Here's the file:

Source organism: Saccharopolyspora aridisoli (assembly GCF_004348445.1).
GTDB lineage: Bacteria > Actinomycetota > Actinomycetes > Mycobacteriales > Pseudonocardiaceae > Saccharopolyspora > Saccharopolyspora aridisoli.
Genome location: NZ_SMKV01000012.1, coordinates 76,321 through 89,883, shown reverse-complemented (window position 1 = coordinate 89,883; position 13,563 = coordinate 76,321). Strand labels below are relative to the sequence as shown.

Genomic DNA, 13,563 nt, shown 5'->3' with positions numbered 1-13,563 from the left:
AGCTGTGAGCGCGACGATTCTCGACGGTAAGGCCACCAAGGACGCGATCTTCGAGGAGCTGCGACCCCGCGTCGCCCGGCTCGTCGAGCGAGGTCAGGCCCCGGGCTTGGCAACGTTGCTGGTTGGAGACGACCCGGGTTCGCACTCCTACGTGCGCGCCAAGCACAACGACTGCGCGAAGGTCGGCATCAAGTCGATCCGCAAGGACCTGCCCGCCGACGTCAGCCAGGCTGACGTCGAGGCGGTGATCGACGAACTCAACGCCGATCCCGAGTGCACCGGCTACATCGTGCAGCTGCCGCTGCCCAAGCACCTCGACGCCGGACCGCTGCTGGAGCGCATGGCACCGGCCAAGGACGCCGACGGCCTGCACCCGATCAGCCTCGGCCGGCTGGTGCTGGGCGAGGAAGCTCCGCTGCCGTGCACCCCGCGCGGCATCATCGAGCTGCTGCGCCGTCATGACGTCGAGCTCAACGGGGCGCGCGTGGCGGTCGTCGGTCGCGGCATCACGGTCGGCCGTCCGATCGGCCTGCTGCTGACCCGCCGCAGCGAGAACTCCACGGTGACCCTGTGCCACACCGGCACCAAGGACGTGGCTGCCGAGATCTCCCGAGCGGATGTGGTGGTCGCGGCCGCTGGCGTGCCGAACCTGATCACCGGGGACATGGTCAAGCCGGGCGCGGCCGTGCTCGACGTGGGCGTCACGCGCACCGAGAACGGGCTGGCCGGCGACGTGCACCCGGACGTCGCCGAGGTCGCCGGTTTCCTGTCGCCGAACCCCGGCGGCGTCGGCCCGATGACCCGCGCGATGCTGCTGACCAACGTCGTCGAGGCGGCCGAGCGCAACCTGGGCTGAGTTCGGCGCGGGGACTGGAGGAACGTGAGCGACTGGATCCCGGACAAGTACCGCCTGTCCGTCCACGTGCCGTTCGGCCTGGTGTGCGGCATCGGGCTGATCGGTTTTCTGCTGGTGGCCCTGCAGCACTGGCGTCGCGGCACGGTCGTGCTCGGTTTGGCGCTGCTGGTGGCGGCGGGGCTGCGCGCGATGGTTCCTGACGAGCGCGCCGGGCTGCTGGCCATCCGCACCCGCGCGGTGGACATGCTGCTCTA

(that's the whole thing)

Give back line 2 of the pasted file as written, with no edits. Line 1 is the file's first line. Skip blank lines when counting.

GTDB lineage: Bacteria > Actinomycetota > Actinomycetes > Mycobacteriales > Pseudonocardiaceae > Saccharopolyspora > Saccharopolyspora aridisoli.